101: Picture as a Message: Meet Sojourner Truth
About this Display
Images provide important evidence about people and events of long ago. This portrait will help us understand one of America’s most important leaders from the anti-slavery and women’s rights movements before the Civil War.
Examine this Picture
Study the portrait of 19th Century Abolitionist, Sojourner Truth from her 1850 autobiography. (Click it to enlarge. Then click “back” to return to this page.)
- What do you see? What is she wearing? What is her expression?
- How did she want her readers to see her? Why?
Portrait of Sojourner Truth
A Brief Biography
In order to understand a primary source like this portrait, it is essential to read one or more secondary sources to get more information. The primary source is the evidence. The secondary source helps us understand the evidence.
Sojourner Truth was born Isabella Baumfree in 1797 as a slave in Ulster County, New York. Several times in her early years, one owner sold her to another. While a slave, she had five children. When she was 29 years old, she and an infant daughter escaped her master. Then New York State ended slavery in 1827.
In 1829, Isabella moved to New York City and got a job as a household servant. She changed her name to Sojourner Truth, and started preaching the Christian Gospel.
In 1844, Truth joined the Northampton Association of Education and Industry in present-day Florence, Massachusetts. She lived in the factory boarding house. She served as director of the laundry where she supervised workers, including white men and women. She got to know many famous abolitionists and decided to become one herself.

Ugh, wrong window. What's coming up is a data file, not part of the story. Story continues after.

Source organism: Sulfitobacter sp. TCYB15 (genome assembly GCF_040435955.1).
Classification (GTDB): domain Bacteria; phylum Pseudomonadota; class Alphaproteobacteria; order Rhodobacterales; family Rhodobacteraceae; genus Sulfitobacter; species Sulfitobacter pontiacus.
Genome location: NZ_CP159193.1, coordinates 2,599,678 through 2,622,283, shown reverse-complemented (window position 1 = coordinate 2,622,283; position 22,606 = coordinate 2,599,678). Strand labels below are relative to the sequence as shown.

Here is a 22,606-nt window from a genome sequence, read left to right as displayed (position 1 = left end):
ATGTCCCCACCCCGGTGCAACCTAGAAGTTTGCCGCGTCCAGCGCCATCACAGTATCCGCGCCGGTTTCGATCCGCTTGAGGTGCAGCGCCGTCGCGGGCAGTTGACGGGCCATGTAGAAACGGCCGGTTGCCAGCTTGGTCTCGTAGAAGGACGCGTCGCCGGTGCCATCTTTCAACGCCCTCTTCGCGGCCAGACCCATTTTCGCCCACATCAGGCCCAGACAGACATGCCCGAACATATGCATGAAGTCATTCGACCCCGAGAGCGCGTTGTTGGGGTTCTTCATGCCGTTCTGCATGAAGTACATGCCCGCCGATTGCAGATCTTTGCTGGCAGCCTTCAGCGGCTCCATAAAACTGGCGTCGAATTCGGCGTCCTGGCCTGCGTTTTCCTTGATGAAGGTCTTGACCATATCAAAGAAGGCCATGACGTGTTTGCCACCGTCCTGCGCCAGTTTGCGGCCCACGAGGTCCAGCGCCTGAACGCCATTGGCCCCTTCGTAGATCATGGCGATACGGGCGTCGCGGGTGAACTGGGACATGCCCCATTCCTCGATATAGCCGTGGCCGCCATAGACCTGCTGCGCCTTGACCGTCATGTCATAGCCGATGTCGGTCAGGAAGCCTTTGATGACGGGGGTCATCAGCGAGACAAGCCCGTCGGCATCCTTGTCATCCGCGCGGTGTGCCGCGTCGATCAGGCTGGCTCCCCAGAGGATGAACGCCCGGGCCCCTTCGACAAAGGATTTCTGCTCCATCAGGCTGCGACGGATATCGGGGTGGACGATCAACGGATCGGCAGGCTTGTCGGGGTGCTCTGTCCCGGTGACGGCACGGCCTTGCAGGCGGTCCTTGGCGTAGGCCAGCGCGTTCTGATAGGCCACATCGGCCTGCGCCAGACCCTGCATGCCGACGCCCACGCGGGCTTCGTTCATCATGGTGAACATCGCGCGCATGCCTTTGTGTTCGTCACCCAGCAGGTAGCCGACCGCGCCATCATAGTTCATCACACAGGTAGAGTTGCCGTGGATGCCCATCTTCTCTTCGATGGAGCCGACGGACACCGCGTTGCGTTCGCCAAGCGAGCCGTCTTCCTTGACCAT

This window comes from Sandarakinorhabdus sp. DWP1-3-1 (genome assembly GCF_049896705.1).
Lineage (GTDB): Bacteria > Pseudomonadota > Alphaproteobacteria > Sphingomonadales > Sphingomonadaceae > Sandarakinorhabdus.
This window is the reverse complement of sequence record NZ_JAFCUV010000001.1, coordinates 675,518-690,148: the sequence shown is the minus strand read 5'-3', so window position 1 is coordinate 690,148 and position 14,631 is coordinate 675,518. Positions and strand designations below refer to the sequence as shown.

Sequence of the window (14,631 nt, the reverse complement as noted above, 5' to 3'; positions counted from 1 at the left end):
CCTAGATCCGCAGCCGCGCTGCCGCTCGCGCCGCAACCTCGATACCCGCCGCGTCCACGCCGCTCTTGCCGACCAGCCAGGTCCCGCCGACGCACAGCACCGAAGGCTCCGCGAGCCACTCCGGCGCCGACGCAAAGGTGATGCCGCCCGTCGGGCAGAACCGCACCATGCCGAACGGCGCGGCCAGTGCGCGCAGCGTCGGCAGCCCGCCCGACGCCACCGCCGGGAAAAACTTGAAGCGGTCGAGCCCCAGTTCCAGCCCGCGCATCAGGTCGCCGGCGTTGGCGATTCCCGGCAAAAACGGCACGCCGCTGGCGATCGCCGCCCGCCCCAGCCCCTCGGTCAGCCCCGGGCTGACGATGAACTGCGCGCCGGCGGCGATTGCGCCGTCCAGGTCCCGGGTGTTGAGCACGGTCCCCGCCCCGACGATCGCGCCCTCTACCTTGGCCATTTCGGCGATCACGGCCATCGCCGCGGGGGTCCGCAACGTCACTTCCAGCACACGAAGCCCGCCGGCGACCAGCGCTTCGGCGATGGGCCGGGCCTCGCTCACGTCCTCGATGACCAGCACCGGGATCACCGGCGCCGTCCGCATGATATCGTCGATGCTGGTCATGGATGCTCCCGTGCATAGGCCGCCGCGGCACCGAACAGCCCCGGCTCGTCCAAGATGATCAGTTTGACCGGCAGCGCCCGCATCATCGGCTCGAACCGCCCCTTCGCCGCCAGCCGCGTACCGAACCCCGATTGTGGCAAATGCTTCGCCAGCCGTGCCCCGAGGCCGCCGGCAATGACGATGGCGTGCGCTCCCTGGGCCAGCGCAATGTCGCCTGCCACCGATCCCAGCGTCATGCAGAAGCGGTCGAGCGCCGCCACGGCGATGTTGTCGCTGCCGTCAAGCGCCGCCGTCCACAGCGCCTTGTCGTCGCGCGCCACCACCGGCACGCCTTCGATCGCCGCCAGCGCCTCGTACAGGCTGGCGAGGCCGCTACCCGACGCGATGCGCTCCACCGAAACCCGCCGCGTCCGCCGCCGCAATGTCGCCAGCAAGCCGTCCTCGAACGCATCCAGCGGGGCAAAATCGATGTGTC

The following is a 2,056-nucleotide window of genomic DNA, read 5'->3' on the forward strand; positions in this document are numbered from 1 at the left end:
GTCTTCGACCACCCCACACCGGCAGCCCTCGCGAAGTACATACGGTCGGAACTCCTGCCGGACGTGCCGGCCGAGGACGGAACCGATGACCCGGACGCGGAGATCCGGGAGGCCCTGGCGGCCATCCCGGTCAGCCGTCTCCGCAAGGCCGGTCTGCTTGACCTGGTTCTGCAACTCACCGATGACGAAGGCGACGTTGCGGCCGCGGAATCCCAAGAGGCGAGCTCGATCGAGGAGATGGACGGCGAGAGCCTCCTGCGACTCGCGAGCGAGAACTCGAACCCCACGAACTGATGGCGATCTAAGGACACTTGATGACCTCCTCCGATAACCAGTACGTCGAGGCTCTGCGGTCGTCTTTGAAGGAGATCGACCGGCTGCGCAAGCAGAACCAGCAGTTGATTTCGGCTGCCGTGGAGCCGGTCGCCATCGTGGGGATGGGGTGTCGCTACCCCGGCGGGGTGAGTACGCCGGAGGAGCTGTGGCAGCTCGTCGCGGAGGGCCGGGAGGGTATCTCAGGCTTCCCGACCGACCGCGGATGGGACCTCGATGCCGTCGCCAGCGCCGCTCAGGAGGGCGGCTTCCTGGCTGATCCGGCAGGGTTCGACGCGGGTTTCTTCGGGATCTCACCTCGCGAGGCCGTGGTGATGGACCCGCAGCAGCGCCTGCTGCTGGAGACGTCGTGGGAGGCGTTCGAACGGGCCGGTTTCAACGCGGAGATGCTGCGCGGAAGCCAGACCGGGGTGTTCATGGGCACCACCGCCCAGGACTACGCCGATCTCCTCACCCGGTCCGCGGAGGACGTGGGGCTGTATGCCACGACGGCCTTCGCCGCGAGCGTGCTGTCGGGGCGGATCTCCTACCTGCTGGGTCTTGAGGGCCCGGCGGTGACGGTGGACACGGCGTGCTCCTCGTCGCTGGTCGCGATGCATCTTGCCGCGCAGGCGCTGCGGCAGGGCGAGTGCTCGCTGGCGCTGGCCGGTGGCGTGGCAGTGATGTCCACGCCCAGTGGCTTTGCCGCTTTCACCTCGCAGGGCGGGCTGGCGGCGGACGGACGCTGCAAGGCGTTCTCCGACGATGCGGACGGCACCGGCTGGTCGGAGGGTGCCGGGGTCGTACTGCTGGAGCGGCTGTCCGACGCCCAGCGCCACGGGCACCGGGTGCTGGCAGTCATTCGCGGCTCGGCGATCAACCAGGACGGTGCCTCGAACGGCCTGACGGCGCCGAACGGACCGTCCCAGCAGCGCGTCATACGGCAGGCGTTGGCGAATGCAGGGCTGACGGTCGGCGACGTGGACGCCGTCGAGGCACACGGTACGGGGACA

In 1850, she told her story in a book called, The Narrative of Sojourner Truth: A Northern Slave. Her book helped make her famous. She spoke at antislavery society and women’s rights meetings across the northern U.S., selling pictures of herself to earn money.
After the Civil War (1861-1865) when slavery ended throughout the United States, she continued to speak out for African-American rights until her death in 1883.
- Why was Abolitionism important to Sojourner Truth?
- What contribution did she make to the cause of Abolitionism?
- Why did she join the NAEI? How did her time in Northampton change her life?
- Sojourner Truth sold postcard pictures of herself with these words on them: “I Sell the Shadow to Support the Substance.” What did she mean by that?
- Look at the portrait again. How has your impression of Sojourner Truth changed since you first looked at the image?
FOR FURTHER INVESTIGATION
Remembering a Leader
The web site of the Sojourner Truth Statue Memorial Committee includes a longer biography that focuses on her years in Florence. http://www.noho.com/sojourner/history.html
There are several good picture book biographies on Sojourner Truth. Ask your library for any of these:
- Sojourner Truth: Ain’t I A Woman By Patricia C. Mckissack. Paperback: 192 pages. Scholastic Paperbacks; Reprint edition. (1994).
- Sojourner Truth. By Kathleen V. Kudlinski. Illustrated by Lenny Wooden. Paperback: 160 pages. Aladdin. (2003).
- Only Passing Through: The Story of Sojourner Truth. By Anne Rockwell. Illustrated by R. Gregory Christie. Hardcover: 40 pages. Knopf Books for Young Readers. (2000).
- A Picture Book of Sojourner Truth. By David A. Adler. Scholastic; 1st ed edition. (2001).
- Autobiography: A story written by a person of their own life. (Sojourner Truth told her story to another woman who wrote it down for her.)
- Primary Sources: Letters, records (such as papers from a business), pictures, and objects (such as clothes or tools) from a time in history.
- Secondary Source: Textbooks, books, magazine articles, or web sites written long after the time in history that you are looking at.